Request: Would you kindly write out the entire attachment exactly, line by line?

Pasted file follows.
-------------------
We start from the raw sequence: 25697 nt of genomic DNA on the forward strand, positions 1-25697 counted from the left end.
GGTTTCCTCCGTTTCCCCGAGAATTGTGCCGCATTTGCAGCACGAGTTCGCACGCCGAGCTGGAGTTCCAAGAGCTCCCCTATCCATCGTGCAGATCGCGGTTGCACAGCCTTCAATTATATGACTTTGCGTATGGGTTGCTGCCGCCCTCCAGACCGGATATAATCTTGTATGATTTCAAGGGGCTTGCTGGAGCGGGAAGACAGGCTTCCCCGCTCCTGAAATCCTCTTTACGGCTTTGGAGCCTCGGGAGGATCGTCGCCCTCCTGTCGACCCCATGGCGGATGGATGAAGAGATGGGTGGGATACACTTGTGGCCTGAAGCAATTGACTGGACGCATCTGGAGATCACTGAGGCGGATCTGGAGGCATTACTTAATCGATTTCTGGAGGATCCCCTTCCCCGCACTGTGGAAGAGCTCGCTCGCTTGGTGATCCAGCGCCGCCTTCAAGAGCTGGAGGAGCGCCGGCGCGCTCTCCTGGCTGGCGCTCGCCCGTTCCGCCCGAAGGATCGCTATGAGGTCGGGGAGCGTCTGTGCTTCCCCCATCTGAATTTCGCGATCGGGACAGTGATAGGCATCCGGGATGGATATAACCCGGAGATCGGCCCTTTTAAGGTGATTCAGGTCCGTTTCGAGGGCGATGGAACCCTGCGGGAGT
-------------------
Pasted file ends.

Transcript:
We start from the raw sequence: 25697 nt of genomic DNA on the forward strand, positions 1-25697 counted from the left end.
GGTTTCCTCCGTTTCCCCGAGAATTGTGCCGCATTTGCAGCACGAGTTCGCACGCCGAGCTGGAGTTCCAAGAGCTCCCCTATCCATCGTGCAGATCGCGGTTGCACAGCCTTCAATTATATGACTTTGCGTATGGGTTGCTGCCGCCCTCCAGACCGGATATAATCTTGTATGATTTCAAGGGGCTTGCTGGAGCGGGAAGACAGGCTTCCCCGCTCCTGAAATCCTCTTTACGGCTTTGGAGCCTCGGGAGGATCGTCGCCCTCCTGTCGACCCCATGGCGGATGGATGAAGAGATGGGTGGGATACACTTGTGGCCTGAAGCAATTGACTGGACGCATCTGGAGATCACTGAGGCGGATCTGGAGGCATTACTTAATCGATTTCTGGAGGATCCCCTTCCCCGCACTGTGGAAGAGCTCGCTCGCTTGGTGATCCAGCGCCGCCTTCAAGAGCTGGAGGAGCGCCGGCGCGCTCTCCTGGCTGGCGCTCGCCCGTTCCGCCCGAAGGATCGCTATGAGGTCGGGGAGCGTCTGTGCTTCCCCCATCTGAATTTCGCGATCGGGACAGTGATAGGCATCCGGGATGGATATAACCCGGAGATCGGCCCTTTTAAGGTGATTCAGGTCCGTTTCGAGGGCGATGGAACCCTGCGGGAGT